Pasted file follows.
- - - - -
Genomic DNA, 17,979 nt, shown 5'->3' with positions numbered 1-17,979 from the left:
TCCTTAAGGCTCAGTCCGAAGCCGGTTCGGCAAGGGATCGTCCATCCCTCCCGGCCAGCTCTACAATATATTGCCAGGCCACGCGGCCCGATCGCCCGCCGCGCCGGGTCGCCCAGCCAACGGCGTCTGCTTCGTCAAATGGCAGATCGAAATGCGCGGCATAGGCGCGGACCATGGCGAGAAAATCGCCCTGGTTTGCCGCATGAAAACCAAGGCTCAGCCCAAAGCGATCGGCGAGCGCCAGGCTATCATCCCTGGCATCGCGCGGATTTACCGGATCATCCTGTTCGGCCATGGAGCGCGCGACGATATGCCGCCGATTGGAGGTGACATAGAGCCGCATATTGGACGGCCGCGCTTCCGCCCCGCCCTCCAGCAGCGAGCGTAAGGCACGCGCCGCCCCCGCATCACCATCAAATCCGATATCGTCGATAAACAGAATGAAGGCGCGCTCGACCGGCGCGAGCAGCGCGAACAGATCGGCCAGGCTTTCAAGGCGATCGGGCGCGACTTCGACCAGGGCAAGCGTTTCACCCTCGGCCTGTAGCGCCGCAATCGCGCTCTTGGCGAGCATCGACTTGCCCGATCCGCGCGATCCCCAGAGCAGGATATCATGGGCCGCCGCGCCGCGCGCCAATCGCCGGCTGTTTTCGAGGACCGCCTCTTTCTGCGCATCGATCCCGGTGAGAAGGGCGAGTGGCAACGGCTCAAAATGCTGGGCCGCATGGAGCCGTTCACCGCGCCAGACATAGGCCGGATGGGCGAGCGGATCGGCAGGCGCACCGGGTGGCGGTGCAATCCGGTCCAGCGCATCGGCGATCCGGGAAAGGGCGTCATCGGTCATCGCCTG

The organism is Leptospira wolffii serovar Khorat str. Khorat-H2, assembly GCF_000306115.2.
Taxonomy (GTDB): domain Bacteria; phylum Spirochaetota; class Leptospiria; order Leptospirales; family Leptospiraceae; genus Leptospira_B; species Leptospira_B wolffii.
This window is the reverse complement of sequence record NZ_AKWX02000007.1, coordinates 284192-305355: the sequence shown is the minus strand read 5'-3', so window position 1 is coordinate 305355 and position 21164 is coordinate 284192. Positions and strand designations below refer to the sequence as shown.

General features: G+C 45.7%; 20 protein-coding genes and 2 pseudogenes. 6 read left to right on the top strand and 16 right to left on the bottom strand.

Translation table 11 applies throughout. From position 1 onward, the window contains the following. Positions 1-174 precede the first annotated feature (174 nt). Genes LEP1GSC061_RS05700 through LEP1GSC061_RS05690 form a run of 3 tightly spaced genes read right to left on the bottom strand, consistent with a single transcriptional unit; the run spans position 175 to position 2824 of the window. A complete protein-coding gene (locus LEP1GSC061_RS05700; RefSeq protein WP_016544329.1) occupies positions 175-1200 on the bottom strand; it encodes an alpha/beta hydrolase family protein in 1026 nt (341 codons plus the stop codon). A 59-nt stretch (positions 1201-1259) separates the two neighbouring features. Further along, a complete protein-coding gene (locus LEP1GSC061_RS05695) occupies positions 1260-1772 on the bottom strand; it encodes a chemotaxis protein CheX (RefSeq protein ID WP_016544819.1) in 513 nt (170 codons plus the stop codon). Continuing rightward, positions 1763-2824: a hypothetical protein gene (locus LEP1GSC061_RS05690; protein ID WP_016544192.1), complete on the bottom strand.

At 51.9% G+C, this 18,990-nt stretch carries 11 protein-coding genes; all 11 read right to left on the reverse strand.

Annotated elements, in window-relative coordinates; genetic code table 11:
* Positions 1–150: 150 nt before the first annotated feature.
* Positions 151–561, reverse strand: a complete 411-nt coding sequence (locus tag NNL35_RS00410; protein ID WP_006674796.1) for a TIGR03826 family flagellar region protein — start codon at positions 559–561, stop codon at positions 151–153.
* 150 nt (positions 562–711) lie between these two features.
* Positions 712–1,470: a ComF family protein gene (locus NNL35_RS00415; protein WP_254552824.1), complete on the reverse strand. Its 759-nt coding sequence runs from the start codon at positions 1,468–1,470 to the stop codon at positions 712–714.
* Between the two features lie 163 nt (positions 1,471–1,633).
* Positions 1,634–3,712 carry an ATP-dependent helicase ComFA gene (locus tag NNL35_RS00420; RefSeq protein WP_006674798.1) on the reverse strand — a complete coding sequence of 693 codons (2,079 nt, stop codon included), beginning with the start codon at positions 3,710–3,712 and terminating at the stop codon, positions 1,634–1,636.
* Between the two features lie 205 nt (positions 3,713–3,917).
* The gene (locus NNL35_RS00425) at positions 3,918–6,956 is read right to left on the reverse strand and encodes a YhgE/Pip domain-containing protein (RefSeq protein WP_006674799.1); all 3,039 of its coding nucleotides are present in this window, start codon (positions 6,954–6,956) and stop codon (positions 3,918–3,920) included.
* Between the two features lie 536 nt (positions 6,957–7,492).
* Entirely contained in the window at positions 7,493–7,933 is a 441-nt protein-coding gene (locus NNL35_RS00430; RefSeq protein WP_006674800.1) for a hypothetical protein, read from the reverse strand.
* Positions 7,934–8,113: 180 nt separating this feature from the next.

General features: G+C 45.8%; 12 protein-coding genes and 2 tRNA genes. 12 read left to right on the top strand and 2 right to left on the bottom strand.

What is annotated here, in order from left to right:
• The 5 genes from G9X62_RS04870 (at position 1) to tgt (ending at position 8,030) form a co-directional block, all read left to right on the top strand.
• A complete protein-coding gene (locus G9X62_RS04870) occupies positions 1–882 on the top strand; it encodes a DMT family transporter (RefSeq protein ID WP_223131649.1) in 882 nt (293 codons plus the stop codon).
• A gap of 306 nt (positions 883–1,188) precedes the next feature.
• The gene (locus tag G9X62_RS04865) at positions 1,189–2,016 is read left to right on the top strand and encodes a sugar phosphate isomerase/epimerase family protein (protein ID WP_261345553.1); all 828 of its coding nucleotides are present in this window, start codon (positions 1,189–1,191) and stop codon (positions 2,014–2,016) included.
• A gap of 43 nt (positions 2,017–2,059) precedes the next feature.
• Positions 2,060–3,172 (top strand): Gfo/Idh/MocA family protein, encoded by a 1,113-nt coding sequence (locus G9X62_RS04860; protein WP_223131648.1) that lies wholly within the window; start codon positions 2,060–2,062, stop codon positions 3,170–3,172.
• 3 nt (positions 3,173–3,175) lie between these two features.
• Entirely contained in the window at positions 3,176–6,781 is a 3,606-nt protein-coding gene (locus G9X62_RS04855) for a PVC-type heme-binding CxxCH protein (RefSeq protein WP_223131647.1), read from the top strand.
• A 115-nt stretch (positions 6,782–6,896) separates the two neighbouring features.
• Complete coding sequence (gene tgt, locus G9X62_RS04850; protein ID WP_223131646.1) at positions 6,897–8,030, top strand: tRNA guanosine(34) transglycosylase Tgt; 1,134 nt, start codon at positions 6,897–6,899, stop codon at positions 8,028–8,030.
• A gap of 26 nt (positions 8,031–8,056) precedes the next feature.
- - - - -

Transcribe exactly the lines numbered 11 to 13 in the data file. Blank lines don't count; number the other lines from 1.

* Positions 151–561, reverse strand: a complete 411-nt coding sequence (locus tag NNL35_RS00410; protein ID WP_006674796.1) for a TIGR03826 family flagellar region protein — start codon at positions 559–561, stop codon at positions 151–153.
* 150 nt (positions 562–711) lie between these two features.
* Positions 712–1,470: a ComF family protein gene (locus NNL35_RS00415; protein WP_254552824.1), complete on the reverse strand. Its 759-nt coding sequence runs from the start codon at positions 1,468–1,470 to the stop codon at positions 712–714.